The investigational radiopharmaceutical radium-223 chloride (Alpharadin) has recently been shown to improve survival in patients with advanced prostate cancer and bone metastases. This agent could potentially be used in other cancer patients to extend their lives.
The beauty of this product is that it is highly targeted for bone metastases; so this product will be valuable for many different Stage IV cancers patients whose cancers have spread to bones.
Radium-223 chloride works by releasing minute, highly charged, targeted doses of radiation (alpha particles) that are highly lethal to cancer cancers but have a short penetration. This specific targeting delivers radiation to the bone metastases and minimizes the damage done elsewhere.
In the 2011 European Multidisciplinary Cancer Congress, investigators presented the results of Alpharadin in the phase 3 trial (ALSYMPCA) in prostate cancer.
The study involved 922 prostate cancer patients who were resistant to hormone treatment and who had developed 2 or more bone metastases. The results showed that the men, who received radium-223 chloride and standard treatment, lived significantly longer, with a median overall survival of 14 months, compared with 11.2 months (improved survival by nearly 3 months!).
The results were so striking that the study was terminated earlier. The investigators believed it would be unethical not to offer this active treatment to those taking placebo.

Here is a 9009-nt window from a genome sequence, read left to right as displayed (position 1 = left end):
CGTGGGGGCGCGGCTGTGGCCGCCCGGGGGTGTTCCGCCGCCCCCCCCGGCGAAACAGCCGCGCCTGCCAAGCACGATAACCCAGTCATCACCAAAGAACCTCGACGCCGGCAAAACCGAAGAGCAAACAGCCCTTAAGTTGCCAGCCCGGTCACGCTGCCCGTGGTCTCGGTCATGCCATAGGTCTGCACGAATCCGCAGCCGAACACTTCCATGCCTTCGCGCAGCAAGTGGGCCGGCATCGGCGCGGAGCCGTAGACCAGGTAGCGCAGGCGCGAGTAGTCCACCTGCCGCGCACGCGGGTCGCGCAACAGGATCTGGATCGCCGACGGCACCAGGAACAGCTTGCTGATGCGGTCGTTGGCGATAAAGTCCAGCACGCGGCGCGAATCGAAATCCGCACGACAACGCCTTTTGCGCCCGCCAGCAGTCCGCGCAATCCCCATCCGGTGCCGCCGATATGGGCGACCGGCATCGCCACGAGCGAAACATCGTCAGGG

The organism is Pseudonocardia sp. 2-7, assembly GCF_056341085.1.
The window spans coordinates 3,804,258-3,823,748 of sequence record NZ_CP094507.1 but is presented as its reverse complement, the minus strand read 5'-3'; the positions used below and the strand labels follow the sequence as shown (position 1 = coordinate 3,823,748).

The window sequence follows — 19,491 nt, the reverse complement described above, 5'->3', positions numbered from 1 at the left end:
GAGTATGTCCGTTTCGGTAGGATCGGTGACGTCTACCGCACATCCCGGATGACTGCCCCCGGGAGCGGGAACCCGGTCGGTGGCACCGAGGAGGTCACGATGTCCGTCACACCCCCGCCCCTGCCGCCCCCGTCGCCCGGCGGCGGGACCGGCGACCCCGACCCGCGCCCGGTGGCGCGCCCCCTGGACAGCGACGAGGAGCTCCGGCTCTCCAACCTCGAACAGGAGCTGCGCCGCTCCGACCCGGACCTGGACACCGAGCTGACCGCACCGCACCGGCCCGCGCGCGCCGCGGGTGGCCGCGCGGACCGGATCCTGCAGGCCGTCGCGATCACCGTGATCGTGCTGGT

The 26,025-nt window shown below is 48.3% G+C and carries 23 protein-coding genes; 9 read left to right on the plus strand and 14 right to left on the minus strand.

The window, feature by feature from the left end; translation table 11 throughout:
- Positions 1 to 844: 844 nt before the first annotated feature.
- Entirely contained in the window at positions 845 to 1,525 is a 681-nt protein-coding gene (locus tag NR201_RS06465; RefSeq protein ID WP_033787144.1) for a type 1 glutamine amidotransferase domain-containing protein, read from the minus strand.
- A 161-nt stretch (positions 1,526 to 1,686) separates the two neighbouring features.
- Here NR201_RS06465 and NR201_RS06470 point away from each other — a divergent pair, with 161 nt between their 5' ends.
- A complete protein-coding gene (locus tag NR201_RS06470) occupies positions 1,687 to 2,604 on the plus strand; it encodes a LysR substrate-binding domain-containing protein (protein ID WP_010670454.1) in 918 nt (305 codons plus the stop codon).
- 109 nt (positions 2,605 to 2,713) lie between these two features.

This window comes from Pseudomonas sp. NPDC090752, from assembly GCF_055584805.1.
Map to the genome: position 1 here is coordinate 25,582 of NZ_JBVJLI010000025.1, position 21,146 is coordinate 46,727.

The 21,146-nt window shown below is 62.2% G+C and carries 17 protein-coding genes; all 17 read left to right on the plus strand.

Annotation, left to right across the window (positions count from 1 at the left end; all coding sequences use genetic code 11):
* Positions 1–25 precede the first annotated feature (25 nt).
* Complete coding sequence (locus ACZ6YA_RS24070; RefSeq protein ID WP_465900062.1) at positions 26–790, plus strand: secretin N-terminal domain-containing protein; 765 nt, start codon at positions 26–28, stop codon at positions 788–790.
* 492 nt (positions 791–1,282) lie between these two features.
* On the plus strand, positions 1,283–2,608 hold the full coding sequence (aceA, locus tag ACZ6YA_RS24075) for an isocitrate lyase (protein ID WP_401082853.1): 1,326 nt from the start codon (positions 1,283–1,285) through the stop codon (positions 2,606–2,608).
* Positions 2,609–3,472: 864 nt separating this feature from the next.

The US Food and Drug Administration have granted Fast Track approval for this compound and are currently reviewing the data.
If approved, this compound will likely be used with another promising agent, abiraterone (Zytiga), which has also been shown to improve survival.
Adverse effects associated with Radium-223 chloride are minor. They include mild nausea and occasional diarrhea, and there is a small effect on the bone marrow.
Beside Radium-223 chloride, other new compounds that have been shown to improve survival included docetaxel (Taxotere – 2.4 months), carbitaxel (Jevtana – 2.4 months), abiraterone (3.9 months) and immunotherapy sipuleucel-T (Provenge – 4.1 months).
If you have prostate cancer, be sure to ask your doctor about this promising agent. For other cancer patients, we might have to wait for the additional results of other trials before this agent can broadly be used.
Source: 2011 European Multidisciplinary Cancer Congress (EMCC)
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